Bibler Tripod, Wiggy's Waders, Impertech, More..

DavidAk

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Joined
Apr 7, 2003
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Wasilla, Ak
Here are some notes I made about some of the gear I used over the past couple weeks of hunting...

Bibler Tripod Bivy Tent- This is a pretty impressive tent. It’s light, packs easy, sets up easy, and is fairly roomy inside (for a bivy style tent). It withstood wind and rain like a champ, with very little condensation inside. I left the zipper open a touch at the top for ventilation. If my life is ever on the line, and I have to hunker down in the weather, this is the tent I want.
Cons: It’s easy to feel a little claustrophobic inside after a few nights, though no more than with any other bivy style tent I suppose. Getting in and out in serious rain, it’s tough to get your wet clothes off and get inside without bringing some water in with you.

Danner Boots- Not sure which model, these have all leather uppers and 400grams Thinsulate, also Gore-Tex liner. They are tall, at least 10” uppers I believe. I bees-waxed them before I left, a tip from SitkaDeer. They worked pretty well. Waterproof, not much sweat problem even though they are insulated and it was warm out. My feet are pretty tolerant of hot/cold, otherwise the boots might be a touch warm for early September. Fairly light, quite comfortable, good support on uneven tundra.
Cons: Can be stiff on cold mornings until your feet warm them up and walking flexes them again.

Alpen Compact 8x25 Binocs- Inexpensive, lightweight, very clear. I thought they were great for the money, until both pair fogged all the way through. Useless. I guess it’s true, inexpensive and optics don’t mix.

Katahdyn MicroPur Water Tablets- These little gems were great. No more foul iodine taste. They use chlorine dioxide I believe. The package has instructions for 30-minute, 2-hour (I believe) and 4-hour treatments. I just chucked the pellets in and shook it, 4 hours later had crystal clear water that tasted great. No more iodine for me. For what it’s worth, these will treat for Giardia and cryptosporidium.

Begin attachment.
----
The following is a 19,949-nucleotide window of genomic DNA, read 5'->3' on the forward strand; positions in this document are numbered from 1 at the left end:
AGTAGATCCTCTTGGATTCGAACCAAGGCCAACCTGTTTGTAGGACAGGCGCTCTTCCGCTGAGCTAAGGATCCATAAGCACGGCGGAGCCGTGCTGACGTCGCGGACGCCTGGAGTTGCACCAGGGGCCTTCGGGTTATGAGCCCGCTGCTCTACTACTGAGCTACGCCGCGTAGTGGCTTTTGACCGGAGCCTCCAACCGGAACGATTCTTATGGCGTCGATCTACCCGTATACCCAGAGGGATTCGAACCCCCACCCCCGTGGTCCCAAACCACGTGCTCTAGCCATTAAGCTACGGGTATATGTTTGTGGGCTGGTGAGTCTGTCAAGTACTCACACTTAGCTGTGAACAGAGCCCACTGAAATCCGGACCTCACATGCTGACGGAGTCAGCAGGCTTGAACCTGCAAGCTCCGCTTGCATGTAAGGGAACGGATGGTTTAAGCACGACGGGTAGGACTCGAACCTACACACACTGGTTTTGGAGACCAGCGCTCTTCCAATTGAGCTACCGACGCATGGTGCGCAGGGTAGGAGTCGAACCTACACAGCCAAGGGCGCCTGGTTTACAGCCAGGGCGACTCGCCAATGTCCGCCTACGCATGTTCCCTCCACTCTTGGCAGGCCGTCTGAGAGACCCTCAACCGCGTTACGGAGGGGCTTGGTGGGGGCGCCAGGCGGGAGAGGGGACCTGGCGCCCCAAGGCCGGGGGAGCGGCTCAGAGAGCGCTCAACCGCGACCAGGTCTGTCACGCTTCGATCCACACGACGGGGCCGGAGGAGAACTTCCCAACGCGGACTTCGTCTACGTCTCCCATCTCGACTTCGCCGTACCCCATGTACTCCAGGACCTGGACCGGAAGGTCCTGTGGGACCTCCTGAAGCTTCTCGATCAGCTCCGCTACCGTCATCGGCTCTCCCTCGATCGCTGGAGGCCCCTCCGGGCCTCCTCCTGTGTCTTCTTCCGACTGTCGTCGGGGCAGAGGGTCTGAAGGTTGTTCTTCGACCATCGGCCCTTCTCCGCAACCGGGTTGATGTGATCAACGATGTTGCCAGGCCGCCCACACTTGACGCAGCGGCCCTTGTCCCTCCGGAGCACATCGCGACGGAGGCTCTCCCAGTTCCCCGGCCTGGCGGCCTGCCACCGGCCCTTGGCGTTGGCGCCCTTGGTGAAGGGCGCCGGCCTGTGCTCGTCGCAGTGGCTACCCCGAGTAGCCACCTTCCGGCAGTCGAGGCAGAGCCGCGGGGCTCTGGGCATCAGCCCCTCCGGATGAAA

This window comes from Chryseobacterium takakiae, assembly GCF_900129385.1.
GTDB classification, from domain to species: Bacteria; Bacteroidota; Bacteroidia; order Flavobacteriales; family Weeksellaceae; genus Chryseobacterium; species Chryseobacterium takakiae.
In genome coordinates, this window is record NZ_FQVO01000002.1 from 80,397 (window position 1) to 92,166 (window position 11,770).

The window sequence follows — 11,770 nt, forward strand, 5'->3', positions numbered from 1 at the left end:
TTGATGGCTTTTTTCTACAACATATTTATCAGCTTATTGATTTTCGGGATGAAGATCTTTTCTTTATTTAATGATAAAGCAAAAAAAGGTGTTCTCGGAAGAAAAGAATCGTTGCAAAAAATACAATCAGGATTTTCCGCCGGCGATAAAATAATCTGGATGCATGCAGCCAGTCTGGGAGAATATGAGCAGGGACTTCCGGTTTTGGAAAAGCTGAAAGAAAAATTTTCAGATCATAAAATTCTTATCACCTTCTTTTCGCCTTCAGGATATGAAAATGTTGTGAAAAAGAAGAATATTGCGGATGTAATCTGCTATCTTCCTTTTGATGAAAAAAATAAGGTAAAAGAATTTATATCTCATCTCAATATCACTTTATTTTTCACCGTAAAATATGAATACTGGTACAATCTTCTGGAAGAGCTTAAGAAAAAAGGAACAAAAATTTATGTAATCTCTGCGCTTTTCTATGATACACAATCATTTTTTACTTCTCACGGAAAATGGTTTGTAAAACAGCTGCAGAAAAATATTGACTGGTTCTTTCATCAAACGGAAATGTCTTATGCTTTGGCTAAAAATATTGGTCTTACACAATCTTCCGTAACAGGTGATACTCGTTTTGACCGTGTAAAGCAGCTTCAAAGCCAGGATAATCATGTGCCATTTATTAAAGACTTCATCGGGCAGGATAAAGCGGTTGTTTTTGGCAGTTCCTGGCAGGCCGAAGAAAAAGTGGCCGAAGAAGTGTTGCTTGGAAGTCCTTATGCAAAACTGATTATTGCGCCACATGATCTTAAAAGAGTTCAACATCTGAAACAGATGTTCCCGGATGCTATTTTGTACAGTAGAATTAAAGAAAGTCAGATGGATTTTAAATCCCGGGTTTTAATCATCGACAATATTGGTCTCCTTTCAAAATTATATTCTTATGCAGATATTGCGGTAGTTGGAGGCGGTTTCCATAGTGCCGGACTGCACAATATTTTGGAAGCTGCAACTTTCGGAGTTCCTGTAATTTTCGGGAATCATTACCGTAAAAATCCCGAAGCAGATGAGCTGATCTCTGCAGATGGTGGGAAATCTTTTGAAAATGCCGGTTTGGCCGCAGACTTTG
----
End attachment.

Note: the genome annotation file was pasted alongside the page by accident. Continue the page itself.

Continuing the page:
Bushnell Yardage Pro Rangefinder- Not sure which model, camo colored and just said Yardage Pro on the side. I borrowed them from a friend. It’s easy to see I need more practice at range estimation. Since I don’t have much experience with rangefinders, can’t comment too much although I will say the LED was easy to read and the battery power was good. I could range out to around 500 yards with what seemed to be pretty good accuracy (hard to dispute, guess I have to trust it).
Cons: When ranging two objects near each other at around 300yds and further, the lased ranges for each object would be different by up to 20yds, even though they were equi-distant from me. I suppose that has to do with how reflective the surfaces are.

Helly Hansen Impertech Raingear- Lightweight, packable, comfortable. We had serious rain, and they worked pretty well. Some condensation inside, though if you take advantage of the back vent periodically, it helps. Everything was so wet after days of rain that it’s hard to complain about a little water inside the raingear. Didn’t bother me anyway, as the fleece I wore underneath kept the water from my skin.
Cons: Feels like this stuff will tear easy if you wear it into the brush. I wore the deluxe jacket, would recommend the guide model instead, as it is a longer cut jacket.

Wiggy’s Lightweight Waders- Pretty handy and quite packable. Seemed durable. Unfortunately, on both pairs we took with us, the little plastic clasp on the drawstrings had broken springs on one boot. Hard to keep them up with the broken clasp, and even the boots with good clasps had some troubles falling down periodically. These worked well for crossing streams, but I would have to come up with a better system for holding them up if I was going to wear them for any length of time..for instance, when shuttling gear to and from the float plane and beach.
 

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